x Abu Dhabi, UAESunday 21 January 2018

India's bowling looked shaky in their World Cup opener

India's bowling looked shaky in their World Cup opening win over Bangladesh, and spinners may be the key to their fortune.

When India won the World Cup in 1983, they started with a shock 34-run victory over the West Indies, then the two-time defending champions.

Since then, though, their World Cup forays have usually involved playing catch-up after poor starts.

In 1987, they lost to Australia by a run and four years later, in the first Trans-Tasman World Cup, England beat them by nine runs in Perth.

In 1999, they were defeated by South Africa, and when the Proteas hosted the event in 2003, India's first match against major opposition - they had beaten the Netherlands earlier - saw Australia trounce them by nine wickets at Centurion.

The exception to this tortoise-start rule came in 1996 when victory over Kenya was followed by a comfortable success against the West Indies.

However, think of India and their poor starts and it is inevitable minds turn to the Queen's Park Oval in Trinidad on March 17, 2007.

It was that rarest of days when both sides of the Radcliffe Line were equally miserable. Ireland sent Pakistan tumbling out of the competition in Jamaica, but few Indian fans had it in them to gloat after their own side were embarrassed by sprightly Bangladesh.

That debacle and the furious reaction it provoked back home were certainly on Indian minds as they squared up against Bangladesh in Saturday's World Cup opener at Mirpur.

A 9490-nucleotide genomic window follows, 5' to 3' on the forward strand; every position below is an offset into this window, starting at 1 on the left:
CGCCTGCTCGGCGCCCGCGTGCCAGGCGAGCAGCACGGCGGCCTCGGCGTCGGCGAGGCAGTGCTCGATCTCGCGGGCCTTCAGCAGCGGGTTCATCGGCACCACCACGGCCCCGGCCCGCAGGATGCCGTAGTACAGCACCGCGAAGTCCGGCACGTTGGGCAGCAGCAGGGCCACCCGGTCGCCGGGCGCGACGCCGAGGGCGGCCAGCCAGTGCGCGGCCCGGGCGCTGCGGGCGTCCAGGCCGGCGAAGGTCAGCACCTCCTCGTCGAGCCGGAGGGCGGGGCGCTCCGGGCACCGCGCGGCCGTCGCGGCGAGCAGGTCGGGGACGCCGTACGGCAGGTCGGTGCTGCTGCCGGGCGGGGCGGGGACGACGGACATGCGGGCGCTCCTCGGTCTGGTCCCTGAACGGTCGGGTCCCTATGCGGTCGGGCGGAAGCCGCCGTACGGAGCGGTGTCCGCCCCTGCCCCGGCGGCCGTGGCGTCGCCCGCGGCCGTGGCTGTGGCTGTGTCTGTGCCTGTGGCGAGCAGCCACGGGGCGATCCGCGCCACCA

This time, it was not just the team they had to overcome, but thousands of fans whose joyous enthusiasm will act as a 12th man in the days and weeks to come.

Few Indian players dared mention "revenge". Virender Sehwag did, and after a 140-ball 175 that provided the impetus for an 87-run win, he pronounced himself satisfied.

Gary Kirsten, the coach, and MS Dhoni, the captain, will not be. The batting may have been of five-star quality, but even on a pitch that offered little for the bowlers, the ease with which Bangladesh scored runs was a worry ahead of more testing games against England and South Africa.

Shanthakumar Sreesanth, a late addition to the 15-man squad after Praveen Kumar's elbow injury failed to heal, went for 53 in his five overs.

He was unlucky early on, but once the batsmen continued to target him, he got flustered far too easily.

The length he bowls when trying to get swing is ideal for a batsman unafraid to hit through the line, and his attempts to alter the angle of attack were invariably disastrous.

A year or so ago, Ashish Nehra was the automatic pick to partner Zaheer Khan with the new ball. These days, he too is terribly inconsistent, leaking runs with both new ball and old.

Munaf Patel has done an excellent holding role in recent times, but his lack of pace makes him an unappealing new-ball option.

Though neither Yusuf Pathan nor Yuvraj Singh posed too many difficulties for Bangladesh, it has become increasingly clear that the turning ball will be India's biggest weapon if they are to win the World Cup.

Harbhajan Singh tossed it up beautifully at times in Mirpur, and there is a case to be made for the inclusion of Piyush Chawla given how poorly most teams play leg spin.

Sehwag's shoulder problems mean he will not bowl, while Sachin Tendulkar, once capable of filling in for a few overs, has also become a bowling afterthought.

On pitches as slow and low as that in Dhaka, it is not inconceivable that Dhoni will resort to at least 30 overs of spin.

The combination of off-spin, leg-spin and a left-armer (Yuvraj) means that India have most bases covered.

Having started as Kapil Dev's team did in 1983, it is now up to the players to ensure that the momentum is not squandered.